How is this helping build communication skills?

  • I have 26 kids in my class.  With the best will in the world I could never, and would never, oversee every discussion they have.  But sometimes, they need a little help staying on track with their discussions.  This way I can, virtually, be there to provide a new question when they need to move on, but they have the freedom to practise without me over their shoulder and can decide how long to spend on each question.  I’m able to get them working independently of me, but with support right there if they need it.
  • Differentiation – I can change the questions as I need to.  Or I can mix up the students working together.  They can change the pace.  They can choose to go on a (reasonable) tangent, or stick to just what I asked).  I can go to groups/students who need me most. Pretty awesome, right?
  • Asking questions – eventually my class get to a point where they are able to set questions too, and then share them with each other – adding another great strand to their communication skills



For this I use Audacity for podcasts, which free and pretty simple, but there are plenty of other options out there too.  For vodcasts we keep it simple with either Windows Movie Maker or iMovie.  

What does it do?

Recoding a podcast is a bit like a radio show, only instead of broadcasting it live over the radio, you record it to your device to listen back or share later.

How could I use it in class tomorrow?

  • Book Club discussions – record a round table discussion of a book
  • Record a drama performance
  • Discuss world events
  • Perform poetry pieces
  • Interviews
  • School News

How is this helping build communication skills?

  • Students will be able to plan, script and then record their podcast pulling in so many skills
  • Builds teamwork and collaboration
  • Again, builds confidence in speaking
  • Allows students to listen to their own work, and that of other students, and reflect on them together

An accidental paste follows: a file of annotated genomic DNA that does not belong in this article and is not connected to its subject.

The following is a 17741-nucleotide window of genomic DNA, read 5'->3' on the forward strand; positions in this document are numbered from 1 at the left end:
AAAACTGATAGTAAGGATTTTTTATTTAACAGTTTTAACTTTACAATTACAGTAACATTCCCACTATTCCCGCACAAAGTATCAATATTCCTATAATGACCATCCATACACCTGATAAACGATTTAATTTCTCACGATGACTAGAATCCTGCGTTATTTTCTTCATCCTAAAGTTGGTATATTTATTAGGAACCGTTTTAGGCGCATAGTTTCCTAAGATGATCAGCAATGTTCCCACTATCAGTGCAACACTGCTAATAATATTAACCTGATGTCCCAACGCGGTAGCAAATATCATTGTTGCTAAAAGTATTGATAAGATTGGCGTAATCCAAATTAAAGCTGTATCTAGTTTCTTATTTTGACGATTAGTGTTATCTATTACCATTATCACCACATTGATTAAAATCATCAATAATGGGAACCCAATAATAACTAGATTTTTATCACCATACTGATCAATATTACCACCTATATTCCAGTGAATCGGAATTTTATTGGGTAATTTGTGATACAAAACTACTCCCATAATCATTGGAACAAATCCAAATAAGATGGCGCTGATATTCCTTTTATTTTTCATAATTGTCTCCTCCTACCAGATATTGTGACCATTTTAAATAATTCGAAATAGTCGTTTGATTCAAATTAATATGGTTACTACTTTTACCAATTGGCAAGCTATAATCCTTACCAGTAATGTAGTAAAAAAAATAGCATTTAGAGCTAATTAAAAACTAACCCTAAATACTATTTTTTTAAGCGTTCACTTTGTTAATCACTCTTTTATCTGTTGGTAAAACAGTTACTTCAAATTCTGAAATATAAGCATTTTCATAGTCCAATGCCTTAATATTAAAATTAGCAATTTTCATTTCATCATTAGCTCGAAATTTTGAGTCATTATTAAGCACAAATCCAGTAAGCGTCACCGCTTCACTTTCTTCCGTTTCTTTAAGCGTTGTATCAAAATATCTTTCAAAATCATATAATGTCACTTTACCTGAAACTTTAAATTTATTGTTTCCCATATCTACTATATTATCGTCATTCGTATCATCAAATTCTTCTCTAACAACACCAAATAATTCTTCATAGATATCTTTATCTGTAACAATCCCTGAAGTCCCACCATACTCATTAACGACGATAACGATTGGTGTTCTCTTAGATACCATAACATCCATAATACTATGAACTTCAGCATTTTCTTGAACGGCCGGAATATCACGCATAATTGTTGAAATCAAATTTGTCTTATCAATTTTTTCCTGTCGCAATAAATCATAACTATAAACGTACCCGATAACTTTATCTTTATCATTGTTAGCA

Skype in the Classroom from Microsoft – https://education.microsoft.com/skype-in-the-classroom/overview

Microsoft are busily chasing down the the likes of Google and Edmodo in providing great services for education (we can compare them another time!).  But a lot of their ideas are, as yet, relatively undiscovered! Skype in the Classroom is a great communication tool.  Last year whilst studying Oceans we were able to Skype an expert, a non-fiction author, direct from our classroom!

What does it do?

You use Skype to connect your class to guest speakers, virtual field trips, other schools, to collaborate on projects, or all of the above!

How could I use it in class tomorrow?

Visit the website and check out the experiences available and then schedule one for your class! My school is not in the US, where many using the service are, but plenty of those offering their expert services have been great at working with us on finding a suitable time!

Use it in connection to:

  • Theme units
  • Geography and History
  • Science
  • Author studies
  • More!

How is this helping build communication skills?

We prep for our Skype session in advance, thinking of topics and questions in small groups. But then we get the chance to actually speak to experts or other students and really put our communication skills into practice!
Clearly, this list is not extensive, it’s not really meant to be.  It’s simply intended to share a few ideas from my own practice, and to help other teachers to think of a few simple ways to use tech to support those all important interpersonal skills!